Wednesday, November 16, 2011

Japanese Onion Soup


When I grew up, one of my favorite dinner spots was our local Japanese Steakhouse.  You know, the place where they cook in front of you, throw knives around and you try to catch shrimp in your mouth.  One of my favorite courses was the very first one, the Japanese Onion Soup.  It was always so clean, clear but flavorful. I finally found a recipe from Meemo's Kitchen for a re-creation of this famous recipe.  I've never really fried anything but these little onion slice were easy as pie.  I imagine you could use the canned fried onions, such as French's.

Ingredients:


-4 cups chicken broth
-2 cups water
-1 white onion
-1 carrot, peeled and coarsely chopped
-1 rib celery, coarsely chopped
-1/2 tsp salt
-6 white button mushrooms, thinly sliced
-4 green onion, chopped
-1 cup vegetable oil (for frying)
-1 cup milk
-1 cup flour




First, coarsely chop half of the white onion.  Also, roughly chop the carrot and celery.



In a large pot combine the broth, water, chopped onion, carrots, celery and salt.  Bring to a boil and then reduce to a simmer for at least 10 minutes.


While the broth is simmering, you can fry up your onions.  Using the remaining half of the onion, thinly slice until you have about 1/4 cup of onions.   Heat 1 cup of vegetable oil over medium heat until hot (flick water in the oil, when it pops, it is hot enough for frying).  Pour the milk in a shallow bowl and spread flour on a plate.



Working in small batches (small handful) at a time, dip the onion in the milk, coat with flour and throw into the hot oil.  A "spider spoon" is the best for frying.  I use it for everything!  Watch the onions closely and once they are golden brown (about 1 minute) remove with the spider spoon.  Lay them on a paper towel to dry.  Repeat with the remaining onions.  Tip: if you have a splatter screen this is a great time to use it.  It will keep your stove top much cleaner!





Once you're done with the fried onions, chop your green onions and thinly slice your mushrooms.



Now, using a strainer to catch the solids, strain the broth.  Just make sure to put another put under the strainer to catch the soup!! Put the soup back on the stove and turn the heat back to medium.



Ladle the soup into small bowls and sprinkle your three topping on each soup: green onions, fried onions, and mushrooms.




13 comments:

  1. wow going to cook this this weekend

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  2. My 7 yr old son is enjoying the soup as I type this note. He's been asking me to find a recipe for Japanese Onion Soup for quite a while now. Thanks so much. It's delicious!

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    1. So great you and your son enjoyed it. I was about 7 when I discovered Japanese Onion Soup and craved it for years. I'm happy to have found a similar version to the ones I enjoyed during my childhood. Your comment reminds me that I need to make it again!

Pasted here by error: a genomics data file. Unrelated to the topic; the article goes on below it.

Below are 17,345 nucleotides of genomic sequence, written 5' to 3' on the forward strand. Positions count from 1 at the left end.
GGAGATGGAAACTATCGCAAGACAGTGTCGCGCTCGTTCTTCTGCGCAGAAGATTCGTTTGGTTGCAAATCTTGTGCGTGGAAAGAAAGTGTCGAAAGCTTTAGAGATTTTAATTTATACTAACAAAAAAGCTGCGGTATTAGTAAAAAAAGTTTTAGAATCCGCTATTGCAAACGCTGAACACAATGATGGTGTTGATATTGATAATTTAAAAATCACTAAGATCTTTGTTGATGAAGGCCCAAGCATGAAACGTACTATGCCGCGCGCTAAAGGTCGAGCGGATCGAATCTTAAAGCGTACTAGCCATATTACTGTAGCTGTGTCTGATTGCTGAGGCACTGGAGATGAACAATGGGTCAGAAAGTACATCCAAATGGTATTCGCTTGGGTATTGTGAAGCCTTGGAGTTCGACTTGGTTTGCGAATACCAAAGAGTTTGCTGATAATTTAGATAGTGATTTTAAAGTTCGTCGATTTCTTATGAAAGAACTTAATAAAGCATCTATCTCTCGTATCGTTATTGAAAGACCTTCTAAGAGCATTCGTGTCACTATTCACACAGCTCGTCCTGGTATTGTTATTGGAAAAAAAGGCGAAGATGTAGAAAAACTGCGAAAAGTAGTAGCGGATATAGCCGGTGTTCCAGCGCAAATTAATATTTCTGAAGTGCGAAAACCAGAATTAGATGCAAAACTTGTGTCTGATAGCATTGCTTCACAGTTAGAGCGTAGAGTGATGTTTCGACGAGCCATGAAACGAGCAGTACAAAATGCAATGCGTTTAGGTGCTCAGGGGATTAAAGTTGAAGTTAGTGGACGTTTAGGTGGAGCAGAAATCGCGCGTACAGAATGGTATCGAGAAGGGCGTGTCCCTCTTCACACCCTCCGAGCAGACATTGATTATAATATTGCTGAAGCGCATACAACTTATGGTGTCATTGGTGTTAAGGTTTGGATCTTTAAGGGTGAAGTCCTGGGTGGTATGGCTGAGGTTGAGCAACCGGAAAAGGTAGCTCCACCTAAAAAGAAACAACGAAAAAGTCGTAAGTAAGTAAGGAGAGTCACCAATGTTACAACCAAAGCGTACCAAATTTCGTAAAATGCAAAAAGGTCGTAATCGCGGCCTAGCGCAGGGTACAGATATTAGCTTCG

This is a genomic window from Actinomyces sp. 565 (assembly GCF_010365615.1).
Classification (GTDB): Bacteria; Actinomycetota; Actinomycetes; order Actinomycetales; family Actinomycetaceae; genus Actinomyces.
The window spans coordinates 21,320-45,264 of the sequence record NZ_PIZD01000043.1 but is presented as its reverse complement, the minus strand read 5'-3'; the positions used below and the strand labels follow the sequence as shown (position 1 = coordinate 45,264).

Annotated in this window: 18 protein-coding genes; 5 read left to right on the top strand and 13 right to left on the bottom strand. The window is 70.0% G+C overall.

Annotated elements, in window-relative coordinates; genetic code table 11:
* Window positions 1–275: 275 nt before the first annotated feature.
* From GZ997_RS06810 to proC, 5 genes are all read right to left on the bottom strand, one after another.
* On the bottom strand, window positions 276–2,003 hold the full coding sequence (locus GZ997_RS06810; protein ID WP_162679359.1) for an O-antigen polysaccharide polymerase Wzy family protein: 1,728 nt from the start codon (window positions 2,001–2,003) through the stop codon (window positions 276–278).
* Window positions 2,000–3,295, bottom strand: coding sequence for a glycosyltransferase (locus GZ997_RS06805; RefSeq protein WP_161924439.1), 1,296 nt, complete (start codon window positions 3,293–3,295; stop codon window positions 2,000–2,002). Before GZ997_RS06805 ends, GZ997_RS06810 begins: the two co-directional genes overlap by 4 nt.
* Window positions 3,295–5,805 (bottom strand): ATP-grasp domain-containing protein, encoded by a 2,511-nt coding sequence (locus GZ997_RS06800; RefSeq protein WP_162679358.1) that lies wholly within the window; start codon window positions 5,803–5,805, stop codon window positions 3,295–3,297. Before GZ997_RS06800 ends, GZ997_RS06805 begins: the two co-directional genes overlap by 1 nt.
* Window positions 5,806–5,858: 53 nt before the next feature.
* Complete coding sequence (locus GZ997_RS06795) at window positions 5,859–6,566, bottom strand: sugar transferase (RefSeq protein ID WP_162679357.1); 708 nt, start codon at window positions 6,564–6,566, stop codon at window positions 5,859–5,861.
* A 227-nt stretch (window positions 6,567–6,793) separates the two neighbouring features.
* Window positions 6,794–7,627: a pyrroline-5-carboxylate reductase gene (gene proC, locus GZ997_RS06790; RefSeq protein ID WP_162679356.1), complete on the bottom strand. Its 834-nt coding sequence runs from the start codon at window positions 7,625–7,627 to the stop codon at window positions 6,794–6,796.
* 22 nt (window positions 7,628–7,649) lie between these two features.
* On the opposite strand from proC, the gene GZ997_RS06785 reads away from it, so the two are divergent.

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  3. I just tried this recipe two nights ago and it's delicious! I made some home made fried rice to go with the soup and they meshed pretty well together. Only, I didn't fry the onions this time but next time I will! This is defintely going in my recipe book, thanks!

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  4. do u think yellow onion would work? i dont have any white onion on hand

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    Replies
    1. Absolutely. It would only make it a tad sweeter, but you probably wouldn't even notice.

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  5. I was wondering how much this recipe makes?

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    1. not a large amount. There's abut 6 cups of liquid so about 4 servings but it's only met to be a first course..not a meal. I would double the recipe for a larger amount

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  6. How important is boiling the broth and water with carrots and celery?

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    Replies
    1. Carrots and Celery will definitely add flavoring to the broth as in a normal Mirepoix, but you could just do all broth (6 cups) and no water and the flavor would still be good. Let me know how it turns out. Thanks for the comment!

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  7. I just finished making this and it tastes pretty good, it just seems as though it's watered down almost. I let it simmer for twenty minutes two, I assumed it would be enough. My broth was lighter in color. I could taste it, it just seemed it was at 80 percent rather than 100. Any suggestions?

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    Replies
    1. The soup is supposed to be a clean-tasting, clear broth and not too rich. If you would like it to have a stronger, richer flavor, just reduce the soup more. Cook it for about an hour until about half of the soup evaporates. That will make it have a stronger flavor. Just remember, you will end up with less soup since some will evaporate.

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